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Sunday, September 26, 2021

Light echoes from behind a black hole detected for the first time

The new observations confirm a key prediction of Einstein’s general theory of relativity.

By: Science Desk | Kochi |
July 30, 2021 2:25:28 pm
black holeIllustration of a bright flare of X-ray emission and its echoes produced as gas falls into a supermassive black hole and reflects off of the gas falling into the black hole. (DAN WILKINS via PSU)

Nothing can escape from a black hole, not even light. For this reason, a black hole is indeed truly black. But now researchers have seen light bending and X-ray echoes from behind a supermassive black hole. The paper was published on July 28 in Nature and is a piece of evidence for Einstein’s theory of general relativity.

The researchers used two space-based X-ray observatories – NASA’s NuSTAR and the European Agency’s XMM-Newton – and studied a supermassive black hole called I Zwicky 1 in the SpacSeyfert 1 galaxy which is about a 100 million light-years from Earth.

“Any light that goes into that black hole doesn’t come out, so we shouldn’t be able to see anything that’s behind the black hole,” said Stanford University astrophysicist Dan Wilkins, the first author of the new paper in a release. He is a research scientist at the Kavli Institute for Particle Astrophysics and Cosmology at Stanford and SLAC National Accelerator Laboratory. “The reason we can see that is because that black hole is warping space, bending light and twisting magnetic fields around itself.”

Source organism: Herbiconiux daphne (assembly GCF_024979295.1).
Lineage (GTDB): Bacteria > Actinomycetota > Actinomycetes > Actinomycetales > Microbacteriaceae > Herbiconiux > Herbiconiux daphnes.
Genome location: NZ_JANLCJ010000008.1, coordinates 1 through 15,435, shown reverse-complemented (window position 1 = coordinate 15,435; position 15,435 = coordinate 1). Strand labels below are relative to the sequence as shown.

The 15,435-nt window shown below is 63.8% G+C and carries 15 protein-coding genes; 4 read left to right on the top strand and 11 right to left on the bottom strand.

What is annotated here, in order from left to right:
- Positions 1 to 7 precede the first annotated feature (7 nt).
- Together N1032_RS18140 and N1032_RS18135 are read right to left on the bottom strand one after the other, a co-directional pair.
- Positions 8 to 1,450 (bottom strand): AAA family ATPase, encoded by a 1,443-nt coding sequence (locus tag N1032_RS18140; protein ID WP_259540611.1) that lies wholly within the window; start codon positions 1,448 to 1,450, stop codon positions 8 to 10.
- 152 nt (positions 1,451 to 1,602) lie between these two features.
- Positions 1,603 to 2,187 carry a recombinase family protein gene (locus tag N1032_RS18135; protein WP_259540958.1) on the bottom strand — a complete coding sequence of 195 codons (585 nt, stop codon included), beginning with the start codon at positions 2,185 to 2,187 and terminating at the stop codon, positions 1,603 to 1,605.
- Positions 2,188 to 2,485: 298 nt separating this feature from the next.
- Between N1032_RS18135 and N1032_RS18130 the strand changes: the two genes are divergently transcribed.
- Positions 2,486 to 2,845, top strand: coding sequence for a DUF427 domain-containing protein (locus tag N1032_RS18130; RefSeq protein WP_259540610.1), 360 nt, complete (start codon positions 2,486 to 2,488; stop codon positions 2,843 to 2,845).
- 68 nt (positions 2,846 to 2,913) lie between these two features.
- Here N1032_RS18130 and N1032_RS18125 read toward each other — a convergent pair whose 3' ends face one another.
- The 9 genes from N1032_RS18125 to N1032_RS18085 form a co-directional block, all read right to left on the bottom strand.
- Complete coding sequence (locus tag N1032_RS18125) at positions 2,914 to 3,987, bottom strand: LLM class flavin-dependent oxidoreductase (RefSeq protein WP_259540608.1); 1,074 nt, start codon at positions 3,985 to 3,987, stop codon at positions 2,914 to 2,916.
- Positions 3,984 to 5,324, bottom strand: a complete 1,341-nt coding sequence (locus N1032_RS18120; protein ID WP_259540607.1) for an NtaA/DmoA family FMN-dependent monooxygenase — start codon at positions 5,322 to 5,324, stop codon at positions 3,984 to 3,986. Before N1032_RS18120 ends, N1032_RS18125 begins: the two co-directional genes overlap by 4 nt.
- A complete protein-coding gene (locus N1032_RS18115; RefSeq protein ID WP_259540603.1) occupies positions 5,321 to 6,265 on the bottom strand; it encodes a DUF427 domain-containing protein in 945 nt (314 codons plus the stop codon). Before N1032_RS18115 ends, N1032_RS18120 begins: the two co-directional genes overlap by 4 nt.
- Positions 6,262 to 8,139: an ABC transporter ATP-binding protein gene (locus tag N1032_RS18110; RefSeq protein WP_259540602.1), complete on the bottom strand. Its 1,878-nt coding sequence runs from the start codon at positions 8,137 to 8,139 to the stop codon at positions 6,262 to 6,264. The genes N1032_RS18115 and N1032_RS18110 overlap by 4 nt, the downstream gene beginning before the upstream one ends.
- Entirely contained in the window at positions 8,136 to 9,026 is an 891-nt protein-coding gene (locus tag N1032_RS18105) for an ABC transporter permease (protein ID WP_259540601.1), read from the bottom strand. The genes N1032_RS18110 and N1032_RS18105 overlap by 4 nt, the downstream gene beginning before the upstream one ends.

Above black holes, supercharged particles and other magnetic activity produces high-energy x-rays. “This magnetic field getting tied up and then snapping close to the black hole heats everything around it and produces these high-energy electrons that then go on to produce the X-rays,” said Wilkins.

black hole The flares echo off of the gas falling into the black hole, and as the flares were subsiding, short flashes of X-rays were seen corresponding to the reflection of the flares from the far side of the disk, bent around the black hole by its strong gravitational field. (ESA/S. POLETTI via PSU)

While investigating another mysterious feature of black holes called the corona, the team saw bright flares of X-rays. Further studies revealed that the flashes, caused by x-ray pulses reflecting off disk of gas, were coming from the far side of a black hole.

“Fifty years ago, when astrophysicists starting speculating about how the magnetic field might behave close to a black hole, they had no idea that one day we might have the techniques to observe this directly and see Einstein’s general theory of relativity in action,” said Roger Blandford, a co-author of the paper, who is the Luke Blossom Professor in the School of Humanities and Sciences and Stanford and SLAC professor of physics and particle physics in a release.

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